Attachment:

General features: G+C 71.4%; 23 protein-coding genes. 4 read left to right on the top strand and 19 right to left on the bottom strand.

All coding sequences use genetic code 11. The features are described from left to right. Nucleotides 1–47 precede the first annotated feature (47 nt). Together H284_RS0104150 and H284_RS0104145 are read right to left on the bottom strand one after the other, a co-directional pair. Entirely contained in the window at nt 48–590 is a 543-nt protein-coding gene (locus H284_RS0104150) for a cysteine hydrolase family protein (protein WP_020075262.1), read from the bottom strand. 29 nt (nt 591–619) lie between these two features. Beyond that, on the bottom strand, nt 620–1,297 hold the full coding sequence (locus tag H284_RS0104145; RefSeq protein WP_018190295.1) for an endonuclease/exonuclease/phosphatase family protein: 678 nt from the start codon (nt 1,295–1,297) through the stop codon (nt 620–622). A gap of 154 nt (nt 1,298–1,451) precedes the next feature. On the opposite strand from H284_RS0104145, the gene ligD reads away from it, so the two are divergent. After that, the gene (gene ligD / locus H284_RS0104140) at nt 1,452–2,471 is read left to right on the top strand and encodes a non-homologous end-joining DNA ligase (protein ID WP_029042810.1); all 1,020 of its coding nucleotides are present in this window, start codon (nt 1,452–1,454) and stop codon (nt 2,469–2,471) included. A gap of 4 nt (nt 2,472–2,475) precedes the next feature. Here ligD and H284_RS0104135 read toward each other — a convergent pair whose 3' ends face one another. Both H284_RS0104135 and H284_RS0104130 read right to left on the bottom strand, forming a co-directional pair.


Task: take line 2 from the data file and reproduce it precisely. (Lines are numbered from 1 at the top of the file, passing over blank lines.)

All coding sequences use genetic code 11. The features are described from left to right. Nucleotides 1–47 precede the first annotated feature (47 nt). Together H284_RS0104150 and H284_RS0104145 are read right to left on the bottom strand one after the other, a co-directional pair. Entirely contained in the window at nt 48–590 is a 543-nt protein-coding gene (locus H284_RS0104150) for a cysteine hydrolase family protein (protein WP_020075262.1), read from the bottom strand. 29 nt (nt 591–619) lie between these two features. Beyond that, on the bottom strand, nt 620–1,297 hold the full coding sequence (locus tag H284_RS0104145; RefSeq protein WP_018190295.1) for an endonuclease/exonuclease/phosphatase family protein: 678 nt from the start codon (nt 1,295–1,297) through the stop codon (nt 620–622). A gap of 154 nt (nt 1,298–1,451) precedes the next feature. On the opposite strand from H284_RS0104145, the gene ligD reads away from it, so the two are divergent. After that, the gene (gene ligD / locus H284_RS0104140) at nt 1,452–2,471 is read left to right on the top strand and encodes a non-homologous end-joining DNA ligase (protein ID WP_029042810.1); all 1,020 of its coding nucleotides are present in this window, start codon (nt 1,452–1,454) and stop codon (nt 2,469–2,471) included. A gap of 4 nt (nt 2,472–2,475) precedes the next feature. Here ligD and H284_RS0104135 read toward each other — a convergent pair whose 3' ends face one another. Both H284_RS0104135 and H284_RS0104130 read right to left on the bottom strand, forming a co-directional pair.